South Dakota Army National Guard Soldiers with the 211th Engineer Company train on the grenade range during the Golden Coyote exercise in Guernsey, Wyo., June 19, 2021. (U.S. Army National Guard photo by Sgt. Tyler O’Connell)
South Dakota Army National Guard Soldiers with the 211th Engineer Company train on the grenade range during the Golden Coyote exercise in Guernsey, Wyo., June 19, 2021. (U.S. Army National Guard photo by Sgt. Tyler O’Connell) (Photo Credit: Sgt. Tyler OConnell) VIEW ORIGINAL

GUERNSEY, Wyo. – The 211th Combat Engineer Company conducted training with demolition explosives and grenades during the Golden Coyote training exercise June 19.

Soldiers from the 211th honed their skills in C4, Bangalores, shape charges, cratering charges and grenades.

“Essentially, what we are is a breaching platoon,” said 2nd Lt. Christian Trainor, platoon leader for first platoon. “If there is concertina wire or any type of obstacle that we have to get through, then we use explosives to get through that obstacle.“

Soldiers prepare the explosives depending on the obstacle or mission, carry the explosives to the blasting zone, then prime the explosives.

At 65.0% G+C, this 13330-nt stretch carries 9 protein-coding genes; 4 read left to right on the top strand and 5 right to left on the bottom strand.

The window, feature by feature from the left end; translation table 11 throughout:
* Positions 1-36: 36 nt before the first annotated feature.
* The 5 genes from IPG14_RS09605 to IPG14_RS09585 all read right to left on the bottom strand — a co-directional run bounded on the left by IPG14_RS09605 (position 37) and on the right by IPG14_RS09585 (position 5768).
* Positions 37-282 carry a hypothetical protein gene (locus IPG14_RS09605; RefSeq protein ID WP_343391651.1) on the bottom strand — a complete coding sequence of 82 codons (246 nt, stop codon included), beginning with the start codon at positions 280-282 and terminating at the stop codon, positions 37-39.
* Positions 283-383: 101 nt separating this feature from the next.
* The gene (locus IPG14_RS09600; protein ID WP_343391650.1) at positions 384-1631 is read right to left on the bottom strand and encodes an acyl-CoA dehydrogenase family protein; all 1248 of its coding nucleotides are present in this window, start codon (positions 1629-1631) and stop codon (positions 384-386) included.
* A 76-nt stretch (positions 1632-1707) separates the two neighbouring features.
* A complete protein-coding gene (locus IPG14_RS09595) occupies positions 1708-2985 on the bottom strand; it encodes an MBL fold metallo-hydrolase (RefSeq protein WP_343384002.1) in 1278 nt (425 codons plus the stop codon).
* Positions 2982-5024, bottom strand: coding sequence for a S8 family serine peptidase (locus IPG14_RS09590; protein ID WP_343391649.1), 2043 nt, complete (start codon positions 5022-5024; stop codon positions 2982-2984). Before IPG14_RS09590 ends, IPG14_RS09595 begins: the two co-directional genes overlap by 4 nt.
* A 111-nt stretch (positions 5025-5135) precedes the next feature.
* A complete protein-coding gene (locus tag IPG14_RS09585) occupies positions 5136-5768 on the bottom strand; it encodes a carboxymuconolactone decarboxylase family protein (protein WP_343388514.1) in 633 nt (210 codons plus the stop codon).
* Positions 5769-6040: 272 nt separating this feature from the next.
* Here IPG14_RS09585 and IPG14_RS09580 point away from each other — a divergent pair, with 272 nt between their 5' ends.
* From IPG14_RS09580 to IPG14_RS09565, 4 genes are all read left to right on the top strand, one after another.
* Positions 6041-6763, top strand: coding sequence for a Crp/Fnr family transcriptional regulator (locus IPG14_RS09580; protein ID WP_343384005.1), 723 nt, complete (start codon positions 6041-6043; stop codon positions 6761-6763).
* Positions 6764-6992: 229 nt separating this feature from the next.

“We have a main line that is made of detonating cord,” said Trainor. “Each Soldier brings their explosive and ties it into the main line. The knot that is used to tie to the main line is then taped to make sure it cannot be undone and has strong contact points to the main line.”

Each explosive is checked for proper placement and set up by team leaders, squad leaders and the platoon sergeant before a detonator can be connected to the main line.

“Once everything is checked, everyone then clears out,” said Trainor. “We then hook up a secondary time fuse and the primary detonator and will walk back to a safe standoff point. A Soldier will then pull the safety pin off the initiator, then twist and pull the initiator, which creates the explosion.”

Trainor said everyone gets pretty excited for demo day and that it is one of the biggest highlights of annual training.

“Blowing stuff up never gets old. Every time we come out here, it is always fun,” said Trainor. “It is something you don’t always do, and if you don’t use it, you lose it.”

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